Skip to main content

A Rocky Start to a Smooth Ride

A Rocky Start to a Smooth Ride
A Rocky Start to a Smooth Ride
Aishwarya Alexander


A six-hour drive from Siliguri, through bumpy roads in the hills, lies West Sikkim. Since I have always lived in the plains, when in such places, I always wonder how people stay in such remote locations with such poor road connectivity? In fact, the long drive made it clear to me as to why West Sikkim was selected as an aspirational district. However, my perception changed once I visited some of the public institutions of the district.


Education holds an overall weightage of 30% amongst the indicators selected for mapping development in the aspirational districts. The key indicators in education are related to learning outcomes in mathematics and language, school infrastructure that includes drinking water and toilet facility, transition rate from primary to upper primary to secondary, and female literacy rate. Apart from the data reported by the district administration on the Champions of Change dashboard, we had two rounds of survey on learning outcomes conducted by IDinsight and TATA Trusts. The results of these surveys highlighted that the average learning outcomes of students from classes III, V and VIII is 37.33% and 36.8%, respectively. The principals as well as the teachers of the two schools I visited accepted that although they were aware of the poor learning outcomes, they were adopting a number of innovative teaching methodologies to enhance the performance of the students.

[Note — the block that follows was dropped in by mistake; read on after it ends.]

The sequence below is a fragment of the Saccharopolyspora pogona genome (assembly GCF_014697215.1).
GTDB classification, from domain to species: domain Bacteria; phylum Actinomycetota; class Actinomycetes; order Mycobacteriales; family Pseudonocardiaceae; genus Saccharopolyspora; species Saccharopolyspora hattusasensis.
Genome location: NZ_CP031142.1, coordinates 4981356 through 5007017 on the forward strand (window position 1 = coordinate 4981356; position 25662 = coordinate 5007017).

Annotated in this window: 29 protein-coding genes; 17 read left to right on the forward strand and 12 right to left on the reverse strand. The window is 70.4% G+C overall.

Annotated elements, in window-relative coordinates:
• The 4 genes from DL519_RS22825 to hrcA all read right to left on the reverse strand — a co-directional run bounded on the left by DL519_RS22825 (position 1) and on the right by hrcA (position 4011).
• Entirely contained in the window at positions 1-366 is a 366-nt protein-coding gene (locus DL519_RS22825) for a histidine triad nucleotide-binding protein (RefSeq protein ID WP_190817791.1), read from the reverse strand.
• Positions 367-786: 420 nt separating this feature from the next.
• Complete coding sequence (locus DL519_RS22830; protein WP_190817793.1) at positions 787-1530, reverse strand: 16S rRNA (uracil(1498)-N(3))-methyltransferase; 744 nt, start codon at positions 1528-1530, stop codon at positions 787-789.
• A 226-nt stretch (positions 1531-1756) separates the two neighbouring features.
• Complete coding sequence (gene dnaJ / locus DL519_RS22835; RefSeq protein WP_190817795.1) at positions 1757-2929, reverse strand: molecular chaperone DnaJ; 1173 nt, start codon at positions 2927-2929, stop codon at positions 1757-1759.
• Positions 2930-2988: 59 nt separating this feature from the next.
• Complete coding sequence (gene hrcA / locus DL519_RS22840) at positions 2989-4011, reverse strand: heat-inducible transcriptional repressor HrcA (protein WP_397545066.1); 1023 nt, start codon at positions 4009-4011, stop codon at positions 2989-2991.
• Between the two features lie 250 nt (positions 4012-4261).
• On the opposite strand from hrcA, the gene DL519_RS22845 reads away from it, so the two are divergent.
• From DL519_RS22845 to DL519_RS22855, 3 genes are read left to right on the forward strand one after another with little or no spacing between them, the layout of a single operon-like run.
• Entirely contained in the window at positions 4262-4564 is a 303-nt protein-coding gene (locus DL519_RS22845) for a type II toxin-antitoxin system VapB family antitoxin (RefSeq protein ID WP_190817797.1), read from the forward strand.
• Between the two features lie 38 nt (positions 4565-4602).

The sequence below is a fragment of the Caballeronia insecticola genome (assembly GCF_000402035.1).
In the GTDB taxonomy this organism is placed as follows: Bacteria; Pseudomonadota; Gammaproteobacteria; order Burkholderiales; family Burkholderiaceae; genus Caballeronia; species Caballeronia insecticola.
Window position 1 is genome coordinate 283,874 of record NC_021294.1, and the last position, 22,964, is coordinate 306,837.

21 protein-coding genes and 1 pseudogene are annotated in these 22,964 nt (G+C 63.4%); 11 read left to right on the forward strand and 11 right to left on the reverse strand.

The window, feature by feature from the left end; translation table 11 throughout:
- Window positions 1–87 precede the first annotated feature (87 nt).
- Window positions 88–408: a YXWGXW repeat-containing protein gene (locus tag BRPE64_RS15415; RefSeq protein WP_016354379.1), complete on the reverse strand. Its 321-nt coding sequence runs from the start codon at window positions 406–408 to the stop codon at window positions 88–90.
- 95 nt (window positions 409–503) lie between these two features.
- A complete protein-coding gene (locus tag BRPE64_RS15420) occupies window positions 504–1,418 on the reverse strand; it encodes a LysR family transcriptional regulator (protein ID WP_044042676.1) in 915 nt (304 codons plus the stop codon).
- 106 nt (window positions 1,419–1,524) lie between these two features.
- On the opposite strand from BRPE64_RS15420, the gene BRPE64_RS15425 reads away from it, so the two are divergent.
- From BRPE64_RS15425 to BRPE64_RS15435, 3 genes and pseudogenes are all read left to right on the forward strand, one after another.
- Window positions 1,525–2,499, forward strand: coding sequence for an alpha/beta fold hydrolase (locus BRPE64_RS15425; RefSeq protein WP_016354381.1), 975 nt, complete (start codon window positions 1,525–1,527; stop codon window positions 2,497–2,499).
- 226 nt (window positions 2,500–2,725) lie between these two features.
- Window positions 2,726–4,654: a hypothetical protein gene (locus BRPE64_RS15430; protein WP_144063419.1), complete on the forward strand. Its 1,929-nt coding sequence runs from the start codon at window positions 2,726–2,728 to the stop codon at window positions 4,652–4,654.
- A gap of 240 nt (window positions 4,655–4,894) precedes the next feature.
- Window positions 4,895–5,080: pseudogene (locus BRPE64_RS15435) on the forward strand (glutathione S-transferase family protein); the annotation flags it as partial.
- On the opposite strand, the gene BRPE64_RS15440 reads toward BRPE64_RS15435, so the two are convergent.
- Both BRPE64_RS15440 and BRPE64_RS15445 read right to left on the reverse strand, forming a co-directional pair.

The teachers are being regularly trained on innovative methodologies and some NGOs like Rupantar are also involved in handholding them. I could also see the adoption of such techniques in one of the classes wherein a teacher was explaining the entire chapter to be taught in the next class by means of role play. In another unique intervention, one of the inaccessible schools saw an active participation of old, educated people who stayed nearby in teaching students.


The dropout rate as highlighted by the district education officer was almost negligible and in order to ensure that no adolescent girls dropped out, the education department was also channelizing funds to install sanitary-napkin vending machines. I observed that in all schools there were different toilets for boys and girls.


Just like the educational institutions, the health institutions—primary healthcare centres, community health and wellness centres, anganwadis and district hospitals—too were beautifully painted. CSR funds were channelized for internal and external branding, which included pictorial depictions of available/preventive healthcare check-ups, dosage of medicines and various centrally sponsored health schemes. It is interesting to note that the improved infrastructure of the district hospital is the result of an agitated youth march the previous year to draw the attention of the chief minister towards poor health infrastructure. Since the establishment of the district hospital in 2018, the maternal mortality rate has become 0 and the infant mortality rate has gone down to 16.5%.


However, for superlative performance in all the indicators, a sustained and concerted effort across all sectors is needed in the district. Keeping this in mind, the entire district administration led by the district collector are trying various models of convergence.


*Aishwarya Alexander is a Young Professional, NITI Aayog. Views expressed are personal.